SOURCES: Stefan Kiechl, M.D., professor of neurology, Innsbruck Medical University, Austria; Eliot Rosen, M.D., Ph.D., professor of oncology, Georgetown Lombardi Comprehensive Cancer Center, Washington, D.C.; July 7, 2010 Journal of the American Medical Association

Copyright©2010 ScoutNews,LLC.
All rights reserved  

Related medicine news :

1. Shorter Hospital Stays May Hinder Heart Failure Patients
2. CT and MRI scans associated with shorter hospital stays and decreased costs
3. For Some Breast Cancer Patients, Shorter Radiation Works Well
4. Heart attack victims who have ECGs in the field experience shorter time-to-treatment
5. Antibody therapy lengthens survival of metastatic melanoma patients in large clinical trial
6. Texas Childrens Cancer Center first in Texas to magnetically lengthen 9-year-olds leg as she grows
7. Cosmetic Peptides that Significantly Reduce Length and Depth of Wrinkles: Janet Sartin Introduces Advanced Anti-Wrinkle Peptide Serum for All Skin Types
8. Unequal leg length tied to osteoarthritis, says Queens professor
9. Coverage of inexpensive drugs may increase length and quality of life after heart attack
10. The Quantum Scale Helps in the Fight Against Childhood Obesity
11. Exercise May Guard Girls Against Dementia in Senior Years
Post Your Comments:
Related Image:
Shorter Telomere Length Again Linked to Cancer
(Date:11/25/2015)... Omaha, Neb. (PRWEB) , ... November 25, 2015 ... ... nurse staffing companies, has been recognized once again for its stellar workplace culture ... Places to Work.” , Medical Solutions’ Cincinnati office was named a ...
(Date:11/25/2015)... ... November 25, 2015 , ... For the first time, Vitalalert is ... One Beat ” campaign. The partnership between the two groups began in 2014 with ... International’s cause. , MAP International was founded in 1954 and is an international Christian-based ...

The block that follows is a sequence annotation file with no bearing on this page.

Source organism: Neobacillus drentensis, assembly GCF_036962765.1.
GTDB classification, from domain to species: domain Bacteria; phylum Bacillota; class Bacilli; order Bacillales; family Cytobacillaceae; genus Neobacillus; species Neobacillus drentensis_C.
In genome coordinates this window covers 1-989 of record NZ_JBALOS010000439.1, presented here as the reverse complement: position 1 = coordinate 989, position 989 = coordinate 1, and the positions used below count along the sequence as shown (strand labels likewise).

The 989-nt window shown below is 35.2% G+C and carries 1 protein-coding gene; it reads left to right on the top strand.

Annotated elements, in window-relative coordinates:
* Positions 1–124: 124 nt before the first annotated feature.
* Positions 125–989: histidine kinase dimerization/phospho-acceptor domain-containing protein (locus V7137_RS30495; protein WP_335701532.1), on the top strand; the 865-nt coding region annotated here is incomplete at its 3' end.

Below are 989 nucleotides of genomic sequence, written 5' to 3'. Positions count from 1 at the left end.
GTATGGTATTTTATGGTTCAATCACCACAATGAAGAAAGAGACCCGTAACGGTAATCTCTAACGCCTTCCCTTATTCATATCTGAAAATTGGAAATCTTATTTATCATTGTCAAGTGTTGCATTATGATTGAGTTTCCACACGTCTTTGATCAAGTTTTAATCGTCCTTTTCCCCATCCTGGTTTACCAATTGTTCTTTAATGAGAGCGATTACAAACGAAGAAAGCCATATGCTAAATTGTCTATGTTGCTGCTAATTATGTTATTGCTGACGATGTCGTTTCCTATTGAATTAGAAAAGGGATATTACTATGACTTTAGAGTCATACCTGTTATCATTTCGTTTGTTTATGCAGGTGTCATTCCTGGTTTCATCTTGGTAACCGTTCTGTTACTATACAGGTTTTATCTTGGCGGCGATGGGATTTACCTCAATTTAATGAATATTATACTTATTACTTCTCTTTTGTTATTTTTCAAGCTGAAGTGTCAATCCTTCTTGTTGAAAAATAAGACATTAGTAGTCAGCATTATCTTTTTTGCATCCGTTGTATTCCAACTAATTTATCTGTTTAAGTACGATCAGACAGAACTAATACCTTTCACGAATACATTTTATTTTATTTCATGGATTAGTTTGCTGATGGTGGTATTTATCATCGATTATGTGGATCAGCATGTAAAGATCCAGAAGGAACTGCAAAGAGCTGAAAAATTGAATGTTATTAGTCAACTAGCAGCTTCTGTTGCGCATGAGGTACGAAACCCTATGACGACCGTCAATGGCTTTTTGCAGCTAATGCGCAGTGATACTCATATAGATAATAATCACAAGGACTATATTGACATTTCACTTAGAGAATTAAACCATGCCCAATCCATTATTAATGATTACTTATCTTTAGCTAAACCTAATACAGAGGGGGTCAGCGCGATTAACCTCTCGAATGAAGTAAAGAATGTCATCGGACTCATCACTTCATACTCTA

(Date:11/25/2015)... ... November 25, 2015 , ... ... and athletic programs, launches new Wimbledon Athletics Facebook page to educate ... athletes for unsuspected cardiac abnormalities. About 2,000 people under the age of 25 ...
(Date:11/25/2015)... ... , ... Beddit® has launched a new Android app for use ... a more intuitive SleepScore™ that rates sleep quality on a 100-point scale and makes ... by a proprietary algorithm. Beddit analyzes the data to provide an easy to understand ...
(Date:11/25/2015)... ... November 25, 2015 , ... Castlewood Treatment ... struggling with eating disorders as a result of the $20,000 raised at the ... at Fox Run Golf Club in Eureka, will help individuals who otherwise might ...
Breaking Medicine News(10 mins):
(Date:11/25/2015)... -- The total global healthcare industry is expected to grow at ... America has the highest projected growth at 12.7%, ... ), is second with growth projected at 11.5%. ... expenditure. In 2013-2014, total government funded healthcare was nearly 68%. ... 41.2% in 2013-2014. In real terms, out of pocket expenditure ...
(Date:11/25/2015)... WOODBURY, N.Y. , Nov. 25, 2015  Linden ... access and optimizing treatment outcomes for patients suffering from ... its request for a Temporary Restraining Order (TRO) enjoining ... between the two companies. --> ... aggressively pursuing all of its legal options. ...
(Date:11/25/2015)... USA , Inc., a leader in ... accuracy of its blood glucose meter systems. Last week ... Cardiovascular Disease in Los Angeles , ... 01 meter and the Assure ® Prism multi-user ... measure glucose levels in blood is essential for people ...
Breaking Medicine Technology: